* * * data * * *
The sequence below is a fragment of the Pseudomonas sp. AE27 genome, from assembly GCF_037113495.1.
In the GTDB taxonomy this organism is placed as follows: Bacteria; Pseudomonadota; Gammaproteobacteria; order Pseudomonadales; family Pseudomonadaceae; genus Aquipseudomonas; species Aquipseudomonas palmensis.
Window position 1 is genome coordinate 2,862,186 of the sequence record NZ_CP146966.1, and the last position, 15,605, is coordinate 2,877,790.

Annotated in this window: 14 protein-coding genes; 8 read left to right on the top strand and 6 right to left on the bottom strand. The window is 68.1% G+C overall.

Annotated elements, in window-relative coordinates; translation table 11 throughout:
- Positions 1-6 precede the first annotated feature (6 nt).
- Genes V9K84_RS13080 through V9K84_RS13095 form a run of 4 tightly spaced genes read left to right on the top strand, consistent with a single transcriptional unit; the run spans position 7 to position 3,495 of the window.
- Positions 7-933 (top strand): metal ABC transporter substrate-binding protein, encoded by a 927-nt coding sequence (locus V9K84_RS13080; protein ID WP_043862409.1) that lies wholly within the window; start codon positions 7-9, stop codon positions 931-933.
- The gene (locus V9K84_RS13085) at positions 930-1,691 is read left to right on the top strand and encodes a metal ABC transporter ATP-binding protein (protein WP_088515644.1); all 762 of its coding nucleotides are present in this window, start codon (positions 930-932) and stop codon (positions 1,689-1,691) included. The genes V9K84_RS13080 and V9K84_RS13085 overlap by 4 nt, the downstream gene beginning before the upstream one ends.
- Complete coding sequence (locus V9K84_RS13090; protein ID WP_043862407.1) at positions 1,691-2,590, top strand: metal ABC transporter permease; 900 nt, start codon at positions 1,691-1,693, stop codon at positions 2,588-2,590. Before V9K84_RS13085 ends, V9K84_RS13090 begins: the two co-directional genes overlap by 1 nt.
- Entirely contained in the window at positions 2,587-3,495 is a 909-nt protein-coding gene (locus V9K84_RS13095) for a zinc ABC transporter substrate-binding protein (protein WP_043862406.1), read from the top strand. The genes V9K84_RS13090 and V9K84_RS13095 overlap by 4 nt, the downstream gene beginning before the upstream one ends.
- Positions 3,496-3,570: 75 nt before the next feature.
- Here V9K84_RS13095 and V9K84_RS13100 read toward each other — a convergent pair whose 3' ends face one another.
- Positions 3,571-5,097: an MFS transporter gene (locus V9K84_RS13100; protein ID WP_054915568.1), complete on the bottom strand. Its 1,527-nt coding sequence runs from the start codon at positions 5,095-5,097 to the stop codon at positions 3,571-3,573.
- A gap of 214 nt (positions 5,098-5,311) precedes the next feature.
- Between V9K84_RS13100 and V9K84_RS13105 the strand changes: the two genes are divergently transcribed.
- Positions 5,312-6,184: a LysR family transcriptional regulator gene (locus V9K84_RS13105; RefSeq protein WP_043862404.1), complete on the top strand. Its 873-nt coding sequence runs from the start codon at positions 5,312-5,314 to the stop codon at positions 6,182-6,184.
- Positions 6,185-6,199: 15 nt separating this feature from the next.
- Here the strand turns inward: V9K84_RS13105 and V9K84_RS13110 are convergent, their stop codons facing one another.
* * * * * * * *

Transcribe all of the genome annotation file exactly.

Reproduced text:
The sequence below is a fragment of the Pseudomonas sp. AE27 genome, from assembly GCF_037113495.1.
In the GTDB taxonomy this organism is placed as follows: Bacteria; Pseudomonadota; Gammaproteobacteria; order Pseudomonadales; family Pseudomonadaceae; genus Aquipseudomonas; species Aquipseudomonas palmensis.
Window position 1 is genome coordinate 2,862,186 of the sequence record NZ_CP146966.1, and the last position, 15,605, is coordinate 2,877,790.

Annotated in this window: 14 protein-coding genes; 8 read left to right on the top strand and 6 right to left on the bottom strand. The window is 68.1% G+C overall.

Annotated elements, in window-relative coordinates; translation table 11 throughout:
- Positions 1-6 precede the first annotated feature (6 nt).
- Genes V9K84_RS13080 through V9K84_RS13095 form a run of 4 tightly spaced genes read left to right on the top strand, consistent with a single transcriptional unit; the run spans position 7 to position 3,495 of the window.
- Positions 7-933 (top strand): metal ABC transporter substrate-binding protein, encoded by a 927-nt coding sequence (locus V9K84_RS13080; protein ID WP_043862409.1) that lies wholly within the window; start codon positions 7-9, stop codon positions 931-933.
- The gene (locus V9K84_RS13085) at positions 930-1,691 is read left to right on the top strand and encodes a metal ABC transporter ATP-binding protein (protein WP_088515644.1); all 762 of its coding nucleotides are present in this window, start codon (positions 930-932) and stop codon (positions 1,689-1,691) included. The genes V9K84_RS13080 and V9K84_RS13085 overlap by 4 nt, the downstream gene beginning before the upstream one ends.
- Complete coding sequence (locus V9K84_RS13090; protein ID WP_043862407.1) at positions 1,691-2,590, top strand: metal ABC transporter permease; 900 nt, start codon at positions 1,691-1,693, stop codon at positions 2,588-2,590. Before V9K84_RS13085 ends, V9K84_RS13090 begins: the two co-directional genes overlap by 1 nt.
- Entirely contained in the window at positions 2,587-3,495 is a 909-nt protein-coding gene (locus V9K84_RS13095) for a zinc ABC transporter substrate-binding protein (protein WP_043862406.1), read from the top strand. The genes V9K84_RS13090 and V9K84_RS13095 overlap by 4 nt, the downstream gene beginning before the upstream one ends.
- Positions 3,496-3,570: 75 nt before the next feature.
- Here V9K84_RS13095 and V9K84_RS13100 read toward each other — a convergent pair whose 3' ends face one another.
- Positions 3,571-5,097: an MFS transporter gene (locus V9K84_RS13100; protein ID WP_054915568.1), complete on the bottom strand. Its 1,527-nt coding sequence runs from the start codon at positions 5,095-5,097 to the stop codon at positions 3,571-3,573.
- A gap of 214 nt (positions 5,098-5,311) precedes the next feature.
- Between V9K84_RS13100 and V9K84_RS13105 the strand changes: the two genes are divergently transcribed.
- Positions 5,312-6,184: a LysR family transcriptional regulator gene (locus V9K84_RS13105; RefSeq protein WP_043862404.1), complete on the top strand. Its 873-nt coding sequence runs from the start codon at positions 5,312-5,314 to the stop codon at positions 6,182-6,184.
- Positions 6,185-6,199: 15 nt separating this feature from the next.
- Here the strand turns inward: V9K84_RS13105 and V9K84_RS13110 are convergent, their stop codons facing one another.